Why do hospitals use only green uniform scrubs?

Why do hospitals use only green uniform scrubs?

By Josephine Reid

Many of staff members in hospitals nationwide wear colored uniform scrubs to identify their job title or occupation. Occupational therapists use special equipment to help children with developmental disabilities. Occupational therapists treat injured, ill, or disabled patients through the therapeutic use of everyday activities. They help these patients develop, recover, and improve the skills needed for daily living and working.

The goal of color coding is pretty simple. Color coding for uniform scrubs offers a sort of visual shorthand that lets patients - and other workers a chance to differentiate one specialty or department from another. On the surface, it seems like this would make it easier to figure out who’s supposed to be doing what. Taking the guesswork out of choosing daily work attire is one thing that many occupational therapists like about dress codes that specify scrub colors.

As for hospitals generally using green uniform scrubs, the combination of white surroundings, white apparel, and bright operating room lights, however, was believed to cause eye strain for surgeons and staff. As a result, operating-room attire was changing to various shades of green by the 1960's. Among other benefits, shades of surgical green as well as blue were found to reduce eye fatigue, provide a high-contrast working environment and make bloodstains less obvious. These shades in replacement of white could help physicians see better for two reasons.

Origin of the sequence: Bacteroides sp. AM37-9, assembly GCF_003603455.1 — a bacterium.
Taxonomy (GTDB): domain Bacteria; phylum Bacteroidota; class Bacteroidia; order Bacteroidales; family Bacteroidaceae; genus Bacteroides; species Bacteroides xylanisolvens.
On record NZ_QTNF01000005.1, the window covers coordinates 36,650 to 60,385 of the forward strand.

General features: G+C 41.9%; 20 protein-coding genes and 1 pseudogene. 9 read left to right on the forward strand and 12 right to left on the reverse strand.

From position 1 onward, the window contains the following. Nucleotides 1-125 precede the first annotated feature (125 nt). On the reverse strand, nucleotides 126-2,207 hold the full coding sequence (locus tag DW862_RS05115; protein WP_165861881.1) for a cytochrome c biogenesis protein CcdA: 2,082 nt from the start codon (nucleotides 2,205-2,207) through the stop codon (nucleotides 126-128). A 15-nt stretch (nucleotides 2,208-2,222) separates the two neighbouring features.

First, looking at blue or green can refresh a doctor’s vision of red things, including the bloody innards of a patient during surgery. The brain interprets colors relative to each other. If a surgeon stares at something that’s red and pink, he becomes desensitized to it. The red signal in the brain actually fades, which could make it harder to see the nuances of the human body. The surgical greens uniform became the standard by the 1970's and are the foundation for today’s standard scrubs, which are commonly worn by healthcare staff in hospitals.
I'm Josephine Reid and I work at Dressamed.com headquarters in Los Angeles. I have a B.S. in Retail Merchandising and Business from the University of Wisconsin-Stout. I like to keep a beautiful balance of a creativity and business mindset.